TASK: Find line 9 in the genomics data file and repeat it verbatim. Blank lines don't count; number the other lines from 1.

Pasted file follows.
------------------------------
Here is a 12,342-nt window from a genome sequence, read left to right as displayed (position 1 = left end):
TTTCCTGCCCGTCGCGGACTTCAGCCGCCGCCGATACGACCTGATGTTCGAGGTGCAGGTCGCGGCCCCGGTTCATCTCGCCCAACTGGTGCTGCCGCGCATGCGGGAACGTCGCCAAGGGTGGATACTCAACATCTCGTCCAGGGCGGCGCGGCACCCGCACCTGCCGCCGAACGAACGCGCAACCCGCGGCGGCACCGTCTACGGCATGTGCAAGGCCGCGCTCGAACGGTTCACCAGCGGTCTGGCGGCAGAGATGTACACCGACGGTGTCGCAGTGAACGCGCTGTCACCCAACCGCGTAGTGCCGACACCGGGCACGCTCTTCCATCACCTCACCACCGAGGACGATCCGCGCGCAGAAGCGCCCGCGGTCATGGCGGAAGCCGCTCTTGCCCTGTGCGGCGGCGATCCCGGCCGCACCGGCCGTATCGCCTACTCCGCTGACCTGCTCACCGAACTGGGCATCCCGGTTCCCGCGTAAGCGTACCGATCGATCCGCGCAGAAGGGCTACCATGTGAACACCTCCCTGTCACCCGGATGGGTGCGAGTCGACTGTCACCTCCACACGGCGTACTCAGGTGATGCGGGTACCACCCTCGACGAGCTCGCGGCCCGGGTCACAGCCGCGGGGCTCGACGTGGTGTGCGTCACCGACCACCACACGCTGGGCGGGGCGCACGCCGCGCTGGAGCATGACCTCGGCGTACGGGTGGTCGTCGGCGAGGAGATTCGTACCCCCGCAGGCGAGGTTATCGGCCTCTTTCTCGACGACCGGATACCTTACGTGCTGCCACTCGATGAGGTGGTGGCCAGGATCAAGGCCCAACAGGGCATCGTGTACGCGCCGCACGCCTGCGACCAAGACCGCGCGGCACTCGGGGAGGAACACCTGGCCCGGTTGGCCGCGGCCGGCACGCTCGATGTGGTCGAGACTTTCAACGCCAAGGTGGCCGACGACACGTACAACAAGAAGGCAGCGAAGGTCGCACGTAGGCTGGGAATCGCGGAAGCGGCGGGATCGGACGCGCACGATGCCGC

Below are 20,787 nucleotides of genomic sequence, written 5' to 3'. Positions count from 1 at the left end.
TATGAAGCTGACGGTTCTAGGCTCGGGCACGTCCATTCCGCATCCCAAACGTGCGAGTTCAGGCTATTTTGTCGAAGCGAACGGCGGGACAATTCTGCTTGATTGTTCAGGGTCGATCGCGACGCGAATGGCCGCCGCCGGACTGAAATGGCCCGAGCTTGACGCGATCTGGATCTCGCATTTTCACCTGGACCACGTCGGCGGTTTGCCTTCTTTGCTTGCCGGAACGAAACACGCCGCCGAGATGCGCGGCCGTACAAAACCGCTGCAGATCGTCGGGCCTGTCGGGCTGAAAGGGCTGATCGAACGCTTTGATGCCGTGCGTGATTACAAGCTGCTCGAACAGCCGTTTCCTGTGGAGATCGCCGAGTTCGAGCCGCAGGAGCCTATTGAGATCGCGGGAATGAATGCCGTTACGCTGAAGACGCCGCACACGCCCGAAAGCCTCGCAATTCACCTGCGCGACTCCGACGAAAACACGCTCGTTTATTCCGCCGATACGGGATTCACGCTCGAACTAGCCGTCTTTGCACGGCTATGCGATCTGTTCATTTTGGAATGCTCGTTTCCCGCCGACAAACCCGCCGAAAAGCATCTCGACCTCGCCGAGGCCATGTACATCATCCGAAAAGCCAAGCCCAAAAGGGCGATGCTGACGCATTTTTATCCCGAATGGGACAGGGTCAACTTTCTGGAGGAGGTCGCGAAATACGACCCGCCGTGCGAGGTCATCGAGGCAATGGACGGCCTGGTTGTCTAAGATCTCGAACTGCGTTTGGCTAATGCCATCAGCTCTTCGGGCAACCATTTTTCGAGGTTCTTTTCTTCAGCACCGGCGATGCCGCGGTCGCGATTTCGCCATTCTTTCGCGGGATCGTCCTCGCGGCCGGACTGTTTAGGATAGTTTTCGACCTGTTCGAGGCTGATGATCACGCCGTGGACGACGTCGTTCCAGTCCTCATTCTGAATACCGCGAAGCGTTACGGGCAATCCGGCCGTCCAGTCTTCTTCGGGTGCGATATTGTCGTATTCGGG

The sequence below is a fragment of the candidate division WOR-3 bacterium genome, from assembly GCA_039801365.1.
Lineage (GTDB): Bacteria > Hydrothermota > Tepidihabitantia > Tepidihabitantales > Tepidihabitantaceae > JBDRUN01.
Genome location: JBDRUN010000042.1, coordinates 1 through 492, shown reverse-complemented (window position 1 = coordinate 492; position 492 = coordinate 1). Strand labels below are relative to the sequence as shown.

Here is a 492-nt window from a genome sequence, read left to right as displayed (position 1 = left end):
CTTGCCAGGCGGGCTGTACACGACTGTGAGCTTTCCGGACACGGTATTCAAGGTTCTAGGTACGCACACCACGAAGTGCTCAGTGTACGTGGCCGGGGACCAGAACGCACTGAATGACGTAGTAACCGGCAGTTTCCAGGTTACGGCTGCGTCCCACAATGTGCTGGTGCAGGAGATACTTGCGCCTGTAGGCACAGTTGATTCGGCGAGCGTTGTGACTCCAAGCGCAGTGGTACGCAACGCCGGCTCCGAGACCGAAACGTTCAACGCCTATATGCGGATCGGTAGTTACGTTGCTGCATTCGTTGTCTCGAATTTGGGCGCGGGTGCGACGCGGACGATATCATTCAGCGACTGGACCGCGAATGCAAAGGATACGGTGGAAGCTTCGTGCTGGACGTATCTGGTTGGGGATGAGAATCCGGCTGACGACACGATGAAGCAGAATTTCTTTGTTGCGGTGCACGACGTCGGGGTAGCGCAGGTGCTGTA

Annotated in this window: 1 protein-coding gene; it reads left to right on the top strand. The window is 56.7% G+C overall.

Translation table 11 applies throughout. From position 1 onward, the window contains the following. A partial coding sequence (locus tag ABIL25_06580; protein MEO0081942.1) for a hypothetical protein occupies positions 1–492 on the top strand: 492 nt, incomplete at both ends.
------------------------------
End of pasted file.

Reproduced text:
CTTGCCAGGCGGGCTGTACACGACTGTGAGCTTTCCGGACACGGTATTCAAGGTTCTAGGTACGCACACCACGAAGTGCTCAGTGTACGTGGCCGGGGACCAGAACGCACTGAATGACGTAGTAACCGGCAGTTTCCAGGTTACGGCTGCGTCCCACAATGTGCTGGTGCAGGAGATACTTGCGCCTGTAGGCACAGTTGATTCGGCGAGCGTTGTGACTCCAAGCGCAGTGGTACGCAACGCCGGCTCCGAGACCGAAACGTTCAACGCCTATATGCGGATCGGTAGTTACGTTGCTGCATTCGTTGTCTCGAATTTGGGCGCGGGTGCGACGCGGACGATATCATTCAGCGACTGGACCGCGAATGCAAAGGATACGGTGGAAGCTTCGTGCTGGACGTATCTGGTTGGGGATGAGAATCCGGCTGACGACACGATGAAGCAGAATTTCTTTGTTGCGGTGCACGACGTCGGGGTAGCGCAGGTGCTGTA